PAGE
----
The Hebrew Bible (also called the Tanakh) is sacred scripture for more than half the world’s population. But even as religious fundamentalists cite chapter and verse in support of their competing doctrinal claims, modern critical scholarship has uncovered a radically new biblical narrative, revolutionizing our understanding of the Bible. These modern scholars, however, too often focus on the plain meaning of the biblical text, ignoring the ancient hermeneutical tradition that explains the methods by which that text is encoded. The Zohar (13th century c.e.), the leading work of the Jewish mystical tradition, describes this encoding of Hebrew scripture in this way:
Woe to the person who says that Torah intended to present a mere story and ordinary words! For if so, we could compose a Torah right now with ordinary words, and more laudable than all of them [in the existing Torah]!... Therefore, concerning Torah, one should look only at what is beneath the garment. So all these words and all these stories are garments.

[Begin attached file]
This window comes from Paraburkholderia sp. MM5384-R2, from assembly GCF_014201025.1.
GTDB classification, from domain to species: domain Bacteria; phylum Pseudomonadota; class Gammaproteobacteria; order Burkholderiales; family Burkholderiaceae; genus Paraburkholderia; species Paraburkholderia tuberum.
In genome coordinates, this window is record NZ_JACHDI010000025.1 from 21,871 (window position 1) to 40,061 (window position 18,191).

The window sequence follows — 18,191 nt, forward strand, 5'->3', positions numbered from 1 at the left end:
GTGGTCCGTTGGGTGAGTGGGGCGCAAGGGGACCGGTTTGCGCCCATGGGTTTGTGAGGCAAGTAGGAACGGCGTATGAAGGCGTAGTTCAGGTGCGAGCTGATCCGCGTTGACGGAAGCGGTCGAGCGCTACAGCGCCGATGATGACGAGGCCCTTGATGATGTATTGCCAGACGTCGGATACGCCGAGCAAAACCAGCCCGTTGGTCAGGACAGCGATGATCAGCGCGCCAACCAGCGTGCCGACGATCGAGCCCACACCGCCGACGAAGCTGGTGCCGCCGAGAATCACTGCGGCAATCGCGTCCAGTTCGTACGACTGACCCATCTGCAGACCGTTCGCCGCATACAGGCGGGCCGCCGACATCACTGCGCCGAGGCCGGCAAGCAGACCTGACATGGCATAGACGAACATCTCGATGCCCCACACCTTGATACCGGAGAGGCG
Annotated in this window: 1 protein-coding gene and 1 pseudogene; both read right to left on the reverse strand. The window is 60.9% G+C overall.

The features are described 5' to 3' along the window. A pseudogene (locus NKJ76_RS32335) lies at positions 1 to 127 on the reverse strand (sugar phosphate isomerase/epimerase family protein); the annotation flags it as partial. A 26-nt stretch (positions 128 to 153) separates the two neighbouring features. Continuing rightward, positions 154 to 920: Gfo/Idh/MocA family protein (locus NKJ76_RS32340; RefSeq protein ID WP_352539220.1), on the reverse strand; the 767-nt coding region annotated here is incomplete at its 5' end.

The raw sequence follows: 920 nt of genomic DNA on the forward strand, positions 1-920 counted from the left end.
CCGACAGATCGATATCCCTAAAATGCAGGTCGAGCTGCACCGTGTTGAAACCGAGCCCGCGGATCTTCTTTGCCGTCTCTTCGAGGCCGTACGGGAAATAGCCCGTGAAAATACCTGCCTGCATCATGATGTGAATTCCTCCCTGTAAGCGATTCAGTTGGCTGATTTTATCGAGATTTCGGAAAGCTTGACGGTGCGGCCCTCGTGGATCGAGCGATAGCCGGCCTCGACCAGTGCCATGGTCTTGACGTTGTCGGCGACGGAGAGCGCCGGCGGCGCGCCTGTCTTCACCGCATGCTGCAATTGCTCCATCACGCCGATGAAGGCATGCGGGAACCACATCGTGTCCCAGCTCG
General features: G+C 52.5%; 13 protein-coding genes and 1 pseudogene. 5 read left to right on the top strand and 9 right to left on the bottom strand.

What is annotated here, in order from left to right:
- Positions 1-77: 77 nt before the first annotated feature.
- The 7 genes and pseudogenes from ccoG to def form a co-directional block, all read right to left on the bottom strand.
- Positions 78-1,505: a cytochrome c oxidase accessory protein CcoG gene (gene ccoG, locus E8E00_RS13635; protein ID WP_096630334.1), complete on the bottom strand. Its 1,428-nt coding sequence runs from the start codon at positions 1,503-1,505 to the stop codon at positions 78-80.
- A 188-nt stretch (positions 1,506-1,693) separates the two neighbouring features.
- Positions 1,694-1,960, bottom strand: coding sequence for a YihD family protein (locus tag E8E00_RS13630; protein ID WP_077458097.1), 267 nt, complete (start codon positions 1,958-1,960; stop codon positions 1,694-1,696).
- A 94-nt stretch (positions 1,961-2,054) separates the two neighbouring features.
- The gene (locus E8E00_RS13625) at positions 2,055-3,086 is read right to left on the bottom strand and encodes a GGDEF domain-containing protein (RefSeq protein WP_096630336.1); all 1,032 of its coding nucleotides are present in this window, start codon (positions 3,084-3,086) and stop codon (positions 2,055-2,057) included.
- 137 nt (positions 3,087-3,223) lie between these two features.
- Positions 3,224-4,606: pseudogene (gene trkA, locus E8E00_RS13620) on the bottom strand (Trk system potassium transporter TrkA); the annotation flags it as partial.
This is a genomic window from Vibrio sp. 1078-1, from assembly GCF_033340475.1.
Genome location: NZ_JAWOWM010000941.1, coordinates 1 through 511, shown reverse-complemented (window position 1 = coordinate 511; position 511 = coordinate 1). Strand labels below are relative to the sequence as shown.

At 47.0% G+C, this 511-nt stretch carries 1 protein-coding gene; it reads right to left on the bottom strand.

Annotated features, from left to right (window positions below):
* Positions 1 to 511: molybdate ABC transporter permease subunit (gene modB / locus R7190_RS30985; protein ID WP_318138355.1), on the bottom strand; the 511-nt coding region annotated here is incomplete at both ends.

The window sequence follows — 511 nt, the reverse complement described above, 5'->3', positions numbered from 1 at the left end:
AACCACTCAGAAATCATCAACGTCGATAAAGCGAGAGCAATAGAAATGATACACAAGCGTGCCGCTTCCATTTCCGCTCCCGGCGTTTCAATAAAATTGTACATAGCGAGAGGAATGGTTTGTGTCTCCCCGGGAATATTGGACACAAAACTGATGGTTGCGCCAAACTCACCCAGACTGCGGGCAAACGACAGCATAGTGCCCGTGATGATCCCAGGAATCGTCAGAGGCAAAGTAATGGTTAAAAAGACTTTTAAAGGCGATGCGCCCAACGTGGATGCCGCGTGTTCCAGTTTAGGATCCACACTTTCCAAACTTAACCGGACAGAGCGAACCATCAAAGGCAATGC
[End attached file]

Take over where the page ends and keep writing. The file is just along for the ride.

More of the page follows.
So, how then does one remove the “garments” of Hebrew scripture, gaining access to the story behind the story? The book Torah Nondualism explains in plain language some of the complex hermeneutical techniques recorded in ancient biblical commentaries, persuasively demonstrating that Hebrew scripture is encoded and revealing how to pierce that code. The book then combines those ancient hermeneutical techniques with the methods of modern critical scholarship to unlock the Hebrew Bible as never before, revealing a hidden subtext previously known only to a few experts and hinted about in obscure Hebrew and Aramaic manuscripts. And the basic theme of that subtext is the synthesis of both diversity and conflict in a world in which God is understood to be the one power at the source of all things, whether familiar or foreign, good or evil. (For an example of how the Torah uses scribal hermeneutics to convey its nondual message, click here.)